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India to facilitate the first-ever focused working group discussions on Antarctic tourism

Kochi :21/5/24: India is set to play a pivotal role in facilitating the first-ever focused discussions on regulating tourism in Antarctica at the 46th Antarctic Treaty Consultative Meeting (ATCM) and 26th Meeting of the Committee for Environmental Protection (CEP). The occasion was graced by the presence of Union Minister Shri Kiren Rijiju, Ministry of Earth Sciences (MoES), today. National Centre for Polar and Ocean Research (NCPOR), Goa under Ministry of Earth Sciences, and the Antarctic Treaty Secretariat will organize these meetings in Kochi, Kerala, from May 20 to May 30, 2024. The gathering has over 350 participants from nearly 40 nations.

The ATCM and CEP are high-level global annual meetings conducted by the provisions of the Antarctic Treaty, a multilateral agreement of 56 Contracting Parties signed in 1959. During these meetings, member countries of the Antarctic Treaty discuss issues about the science, policy, governance, management, preservation, and protection of Antarctica. The CEP was established under the Protocol on Environmental Protection to the Antarctic Treaty (the Madrid Protocol) in 1991. The CEP advises the ATCM on environmental protection and conservation in Antarctica.

Dr. M. Ravichandran, Secretary, MoES, and Head of the Indian delegation, while addressing the session, said, “Antarctica represents one of the last frontiers of wilderness and scientific discovery. As stewards of this extraordinary region, it is our collective responsibility to ensure that all activities, including research and tourism, are conducted in a manner that preserves its ecological integrity for future generations. India is honored to lead this crucial initiative at the 46th ATCM, which is expected to bring a series of actionable recommendations to be incorporated into the broader framework of the Antarctic Treaty System.” India, being a committed member of the Antarctic Treaty System, recognizes the pressing need to address the growing tourism activities in Antarctica and their potential impact on the continent’s fragile environment.

Dr. Thamban Meloth, Director of NCPOR, informed that India has a legal framework to regulate India’s activities in Antarctica, including tourism, through the Indian Antarctic Act enacted in 2022. He said, “The Indian Antarctic Act aligns India’s tourism regulations with international standards and collaborates with other Antarctic Treaty nations to achieve common conservation goals.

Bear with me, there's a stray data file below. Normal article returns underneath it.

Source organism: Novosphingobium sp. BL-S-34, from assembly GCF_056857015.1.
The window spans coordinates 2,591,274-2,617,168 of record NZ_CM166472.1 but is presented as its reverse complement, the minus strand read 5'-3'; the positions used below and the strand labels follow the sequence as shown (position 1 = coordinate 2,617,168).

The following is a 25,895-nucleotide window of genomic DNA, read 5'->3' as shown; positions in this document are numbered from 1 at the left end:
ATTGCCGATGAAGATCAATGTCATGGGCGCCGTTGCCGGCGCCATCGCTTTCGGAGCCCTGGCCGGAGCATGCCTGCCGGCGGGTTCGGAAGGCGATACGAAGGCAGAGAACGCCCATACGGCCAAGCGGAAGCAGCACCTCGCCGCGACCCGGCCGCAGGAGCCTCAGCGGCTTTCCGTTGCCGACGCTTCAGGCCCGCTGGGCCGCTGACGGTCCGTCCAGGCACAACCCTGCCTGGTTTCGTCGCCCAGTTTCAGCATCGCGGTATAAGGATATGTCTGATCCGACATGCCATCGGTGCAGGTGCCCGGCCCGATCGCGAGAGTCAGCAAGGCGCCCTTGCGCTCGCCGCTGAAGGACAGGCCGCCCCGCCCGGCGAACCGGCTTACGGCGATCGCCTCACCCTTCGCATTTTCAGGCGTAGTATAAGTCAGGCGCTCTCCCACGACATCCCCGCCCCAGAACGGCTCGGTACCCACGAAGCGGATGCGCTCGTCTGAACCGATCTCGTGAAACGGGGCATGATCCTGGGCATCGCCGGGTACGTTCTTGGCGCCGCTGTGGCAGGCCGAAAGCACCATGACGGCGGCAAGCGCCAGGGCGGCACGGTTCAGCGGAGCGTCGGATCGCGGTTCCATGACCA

India hosted the 10th SCAR (Scientific Committee on Antarctic Research) conference themed ‘Antarctica in a Changing World’ for the first time in 2022 and contributed to the International Polar Year celebrations. There have been 11 Indian expeditions to the Southern Ocean, and one each in the Wedell Sea and South Pole. In 2007, India hosted the 30th ATCM in New Delhi, underscoring its commitment to the Antarctic Treaty System. India also collaborated with Norway and the UK to study the Antarctic ice shelf and ice rise and drill ice cores for climate studies.

Dr. Vijay Kumar, Adviser, MoES and Head of the Host Country Secretariat, said, “Over the past four decades, India has established itself as a significant player in Antarctic research, environmental stewardship, and international cooperation within the framework of the Antarctic Treaty System.” India will also provide a platform to discuss the possible induction of Canada and Belarus as consultative parties to the Antarctic Treaty System. Canada and Belarus have been signatories to the Antarctic Treaty System since 1988 and 2006, respectively. India’s involvement in facilitating discussions for the induction of new consultative parties aligns with its broader objectives of promoting scientific research and international cooperation in Antarctica.

“The collaborative efforts of nations within the Antarctic Treaty System are crucial in preserving the pristine environment and advancing scientific research in Antarctica. Through its leadership and commitment, India continues to play a key role in shaping the future of Antarctic governance,” said Ambassador Pankaj Saran, who was elected as the Chairperson of the 46th ATCM and 26th CEP.

The 46th ATCM plenary session included an invited talk by Padma Bhushan Dr. Shailesh Nayak, former Secretary of MoES, entitled ‘Antarctica and Climate Change’. Shri Pavan Kapoor, Secretary (West), Ministry of External Affairs, was also graced at the event.

About Editor in chief

Ashok Palit has completed his graduation from Upendranath College Soro, Balasore and post graduation from Utkal University in Odia Language and literture.. He has also carved out a niche for himself as a scribe of eminence after joining the profession in 1988. He is also an independent media production professional. He brings loads of experience to Advanced Media, Ashok Palit as a cineaste has been active in film criticism for over three decades. As a film society activist, he soared to eminence for his profound commitment to the art film appreciation and aesthetics of cinema. His mode of discourse is often erudite but always lucid and comprehensible marked by a perfect acumen so rare in the field. A film aesthete with an immense fond of critical sensibilities, he wrote about growth and development of odia cinema in New Indian Express, The Times of India, The Hindustan Times, The Asian Age and Screen. He has been working as an Editor for Cine Samaya from 2002-2004.. He had made solid contribution on cinema in many odia Dailies and weekly such as Samaj, Prajatantra, Dharatri, Samaya, Satabadi, and weekly Samaya.
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